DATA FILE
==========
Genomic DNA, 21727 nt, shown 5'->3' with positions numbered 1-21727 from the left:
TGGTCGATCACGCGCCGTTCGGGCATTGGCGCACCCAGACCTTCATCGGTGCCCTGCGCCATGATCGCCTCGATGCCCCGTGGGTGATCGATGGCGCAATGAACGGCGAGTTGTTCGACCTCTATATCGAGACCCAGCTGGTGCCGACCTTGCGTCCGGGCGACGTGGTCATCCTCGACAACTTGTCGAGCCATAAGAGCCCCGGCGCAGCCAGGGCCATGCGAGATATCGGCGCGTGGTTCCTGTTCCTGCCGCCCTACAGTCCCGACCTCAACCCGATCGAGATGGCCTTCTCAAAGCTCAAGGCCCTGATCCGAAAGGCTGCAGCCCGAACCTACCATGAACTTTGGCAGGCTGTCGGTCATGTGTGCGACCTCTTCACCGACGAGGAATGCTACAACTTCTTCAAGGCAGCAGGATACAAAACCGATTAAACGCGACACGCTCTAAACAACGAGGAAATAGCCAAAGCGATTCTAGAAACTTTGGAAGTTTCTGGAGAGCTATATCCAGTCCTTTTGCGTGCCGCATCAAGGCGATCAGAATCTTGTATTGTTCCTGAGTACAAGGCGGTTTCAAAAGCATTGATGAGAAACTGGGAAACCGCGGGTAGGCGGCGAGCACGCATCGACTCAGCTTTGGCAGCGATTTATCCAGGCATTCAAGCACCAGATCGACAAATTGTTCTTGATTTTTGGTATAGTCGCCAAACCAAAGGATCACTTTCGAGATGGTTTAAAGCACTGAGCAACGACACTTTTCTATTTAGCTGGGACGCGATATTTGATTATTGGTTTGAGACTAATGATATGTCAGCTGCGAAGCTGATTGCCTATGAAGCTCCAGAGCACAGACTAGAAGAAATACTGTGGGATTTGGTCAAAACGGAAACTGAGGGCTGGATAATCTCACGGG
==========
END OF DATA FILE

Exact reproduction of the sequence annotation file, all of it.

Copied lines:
Genomic DNA, 21727 nt, shown 5'->3' with positions numbered 1-21727 from the left:
TGGTCGATCACGCGCCGTTCGGGCATTGGCGCACCCAGACCTTCATCGGTGCCCTGCGCCATGATCGCCTCGATGCCCCGTGGGTGATCGATGGCGCAATGAACGGCGAGTTGTTCGACCTCTATATCGAGACCCAGCTGGTGCCGACCTTGCGTCCGGGCGACGTGGTCATCCTCGACAACTTGTCGAGCCATAAGAGCCCCGGCGCAGCCAGGGCCATGCGAGATATCGGCGCGTGGTTCCTGTTCCTGCCGCCCTACAGTCCCGACCTCAACCCGATCGAGATGGCCTTCTCAAAGCTCAAGGCCCTGATCCGAAAGGCTGCAGCCCGAACCTACCATGAACTTTGGCAGGCTGTCGGTCATGTGTGCGACCTCTTCACCGACGAGGAATGCTACAACTTCTTCAAGGCAGCAGGATACAAAACCGATTAAACGCGACACGCTCTAAACAACGAGGAAATAGCCAAAGCGATTCTAGAAACTTTGGAAGTTTCTGGAGAGCTATATCCAGTCCTTTTGCGTGCCGCATCAAGGCGATCAGAATCTTGTATTGTTCCTGAGTACAAGGCGGTTTCAAAAGCATTGATGAGAAACTGGGAAACCGCGGGTAGGCGGCGAGCACGCATCGACTCAGCTTTGGCAGCGATTTATCCAGGCATTCAAGCACCAGATCGACAAATTGTTCTTGATTTTTGGTATAGTCGCCAAACCAAAGGATCACTTTCGAGATGGTTTAAAGCACTGAGCAACGACACTTTTCTATTTAGCTGGGACGCGATATTTGATTATTGGTTTGAGACTAATGATATGTCAGCTGCGAAGCTGATTGCCTATGAAGCTCCAGAGCACAGACTAGAAGAAATACTGTGGGATTTGGTCAAAACGGAAACTGAGGGCTGGATAATCTCACGGG